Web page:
Fair Warning: Spoilers Ahead

There is rarely a series on Netflix that I find so captivating that I binge-watch it in its entirety, but Netflix’s The Queen’s Gambit had me awake into the wee hours of the morning hunched intently over my laptop. This surprised me, as the mini-series is an adaptation of Walter Tevis’s book by the same name about an orphaned chess prodigy’s brilliant but haunting rise to celebrity. My original sentiments were that there would be no way a mini-series about chess could possibly hold my attention for too long and, and even if it somehow managed to, it would probably be a leisure watch between classes or while I unwound in the evening. I saw the show sitting comfortably at Netflix’s #1 spot in the U.S. for weeks and finally decided I’d give it a whirl to unwind after a week of studying and stress. That was at around 8 P.M. on a Thursday. About halfway through the first episode, there was no way I was ripping my attention away from the captivating story. Approximately 6 hours later, at 2 A.M. on Friday, I had watched the entire mini-series in one sitting. 

And who could blame me? Never before have I seen the game of chess had such a sexy and intriguing presentation on the screen before. The limited series details the meteoric ascent of fictional chess prodigy Elizabeth “Beth” Harmon, a dazzling and tortured young woman who masters the game whilst struggling with substance abuse, family drama, a mysterious past trauma, her perception of sexuality, and several complicated romances. The story is set in the Cold-War Era United States, Societ Union, and France, adding an extra layer of captivation and intrigue for those viewers like me who thoroughly enjoy historical fiction. In a time when the United States and the Soviet Union are in constant competition with one another, Beth feels mounting pressure to succeed and prevail over her international opponents as well as prove herself as a female player in a male-dominated game.

The character’s intellect, hypnotic charm, and elegance are expertly portrayed by Anya Taylor-Joy, who viewers will recognize from Split, The Witch, and the newest adaptation of Jane Austen classic, Emma. She plays opposite Thomas Brodie-Sangster of The Maze Runner, who portrays cowboyish Benny Watts: the #1 chess player in the United States prior to Beth usurping his title. Harry Melling, who audiences may remember as Cousin Doudley from the Harry Potter series, made the striking transition from his reputation as Harry Potter’s spoiled cousin to playing the cunning yet kind Kentucky chess champion Harry Beltik. This star-studded cast of extremely versatile actors made the series even more impossible to quit and all the more memorable.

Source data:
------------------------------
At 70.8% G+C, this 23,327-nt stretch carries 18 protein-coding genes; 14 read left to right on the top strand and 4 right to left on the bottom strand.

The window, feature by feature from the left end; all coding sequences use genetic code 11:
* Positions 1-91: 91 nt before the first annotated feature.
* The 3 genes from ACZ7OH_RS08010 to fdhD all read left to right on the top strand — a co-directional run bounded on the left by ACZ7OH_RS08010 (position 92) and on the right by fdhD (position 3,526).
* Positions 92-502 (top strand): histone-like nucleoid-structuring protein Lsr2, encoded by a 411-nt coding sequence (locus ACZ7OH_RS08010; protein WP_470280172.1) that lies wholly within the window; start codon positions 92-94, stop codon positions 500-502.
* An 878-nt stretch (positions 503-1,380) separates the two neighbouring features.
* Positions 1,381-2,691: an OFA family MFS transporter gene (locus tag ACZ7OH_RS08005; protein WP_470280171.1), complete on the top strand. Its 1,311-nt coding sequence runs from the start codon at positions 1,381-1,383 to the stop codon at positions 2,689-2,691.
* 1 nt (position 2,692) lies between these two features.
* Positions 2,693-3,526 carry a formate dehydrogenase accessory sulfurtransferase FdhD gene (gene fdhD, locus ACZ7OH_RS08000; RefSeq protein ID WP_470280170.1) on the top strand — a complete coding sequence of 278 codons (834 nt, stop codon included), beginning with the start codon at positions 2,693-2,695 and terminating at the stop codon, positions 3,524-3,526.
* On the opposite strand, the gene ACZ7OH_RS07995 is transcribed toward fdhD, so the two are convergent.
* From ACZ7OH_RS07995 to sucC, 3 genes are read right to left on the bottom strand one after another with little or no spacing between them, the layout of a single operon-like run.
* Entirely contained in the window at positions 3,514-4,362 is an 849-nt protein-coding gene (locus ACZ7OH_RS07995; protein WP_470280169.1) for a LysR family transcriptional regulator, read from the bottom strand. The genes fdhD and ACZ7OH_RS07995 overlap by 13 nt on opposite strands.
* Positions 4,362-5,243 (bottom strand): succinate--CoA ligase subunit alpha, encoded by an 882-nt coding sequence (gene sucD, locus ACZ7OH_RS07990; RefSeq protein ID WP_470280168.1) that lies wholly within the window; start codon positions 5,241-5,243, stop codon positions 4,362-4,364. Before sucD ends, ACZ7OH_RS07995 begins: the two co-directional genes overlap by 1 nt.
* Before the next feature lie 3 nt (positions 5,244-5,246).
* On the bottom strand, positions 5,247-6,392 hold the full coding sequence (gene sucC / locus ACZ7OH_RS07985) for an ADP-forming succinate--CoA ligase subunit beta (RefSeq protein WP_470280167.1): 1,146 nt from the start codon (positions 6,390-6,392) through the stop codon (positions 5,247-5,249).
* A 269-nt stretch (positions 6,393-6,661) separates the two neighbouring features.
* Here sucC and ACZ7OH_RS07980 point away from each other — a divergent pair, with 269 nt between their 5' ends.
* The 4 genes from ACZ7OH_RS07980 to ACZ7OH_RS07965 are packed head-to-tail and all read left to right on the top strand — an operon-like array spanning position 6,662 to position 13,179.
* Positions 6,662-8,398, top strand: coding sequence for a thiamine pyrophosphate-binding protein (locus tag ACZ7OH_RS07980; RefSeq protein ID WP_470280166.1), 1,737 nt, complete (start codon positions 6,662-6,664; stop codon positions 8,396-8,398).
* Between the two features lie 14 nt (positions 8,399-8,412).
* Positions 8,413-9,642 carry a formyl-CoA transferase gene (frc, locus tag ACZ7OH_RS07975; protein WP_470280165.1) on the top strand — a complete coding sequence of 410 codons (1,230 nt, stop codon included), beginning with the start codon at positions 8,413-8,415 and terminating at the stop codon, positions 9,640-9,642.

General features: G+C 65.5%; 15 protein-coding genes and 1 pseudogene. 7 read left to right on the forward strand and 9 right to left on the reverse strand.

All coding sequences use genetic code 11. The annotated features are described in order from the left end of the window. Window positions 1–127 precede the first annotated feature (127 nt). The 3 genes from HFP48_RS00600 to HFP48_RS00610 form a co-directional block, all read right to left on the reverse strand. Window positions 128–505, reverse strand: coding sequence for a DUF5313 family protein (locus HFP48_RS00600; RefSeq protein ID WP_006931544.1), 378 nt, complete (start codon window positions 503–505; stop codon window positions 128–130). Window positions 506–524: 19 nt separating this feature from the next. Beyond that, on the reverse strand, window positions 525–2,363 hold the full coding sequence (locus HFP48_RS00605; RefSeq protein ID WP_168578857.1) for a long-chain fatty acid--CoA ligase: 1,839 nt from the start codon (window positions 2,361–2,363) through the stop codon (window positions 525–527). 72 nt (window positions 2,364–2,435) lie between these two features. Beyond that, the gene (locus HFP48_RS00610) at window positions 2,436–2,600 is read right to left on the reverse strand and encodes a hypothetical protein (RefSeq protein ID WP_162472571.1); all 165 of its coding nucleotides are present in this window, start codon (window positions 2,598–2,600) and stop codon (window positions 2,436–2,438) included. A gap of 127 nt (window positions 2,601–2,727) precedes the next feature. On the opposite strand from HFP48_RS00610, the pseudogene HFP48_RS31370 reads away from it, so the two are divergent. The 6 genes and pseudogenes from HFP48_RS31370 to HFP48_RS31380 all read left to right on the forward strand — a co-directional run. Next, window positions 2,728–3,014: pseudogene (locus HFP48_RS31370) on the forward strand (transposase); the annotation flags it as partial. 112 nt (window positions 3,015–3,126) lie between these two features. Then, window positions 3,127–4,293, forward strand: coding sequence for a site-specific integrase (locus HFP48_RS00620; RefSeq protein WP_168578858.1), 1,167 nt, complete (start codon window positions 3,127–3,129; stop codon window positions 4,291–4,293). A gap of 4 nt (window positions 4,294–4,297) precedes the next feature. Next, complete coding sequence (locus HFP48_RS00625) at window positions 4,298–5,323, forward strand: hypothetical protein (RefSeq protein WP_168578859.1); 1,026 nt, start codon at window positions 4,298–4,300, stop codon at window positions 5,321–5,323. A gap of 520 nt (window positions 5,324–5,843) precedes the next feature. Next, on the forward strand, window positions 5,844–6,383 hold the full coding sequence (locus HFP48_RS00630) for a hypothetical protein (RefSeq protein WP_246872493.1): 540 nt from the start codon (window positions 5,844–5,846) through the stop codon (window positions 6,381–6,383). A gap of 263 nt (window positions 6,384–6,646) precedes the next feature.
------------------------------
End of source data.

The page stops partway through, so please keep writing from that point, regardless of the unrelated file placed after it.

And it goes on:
The Queen’s Gambit is now available on Netflix and is still sitting at the top of the “Top 10 in the U.S. Today” list, capturing the attention and hearts of viewers everywhere. Some of the imagery and subject matter in the show such as mental health, suicidal ideation, and drug and alcohol abuse may prove disturbing or triggering to some viewers, so viewer discretion is encouraged. — Isabelle Williams

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Isabelle Williams is a sophomore at Pacific University who is majoring in Journalism and minoring in Theatre. She is from Astoria, Oregon, and enjoys writing political opinion pieces.

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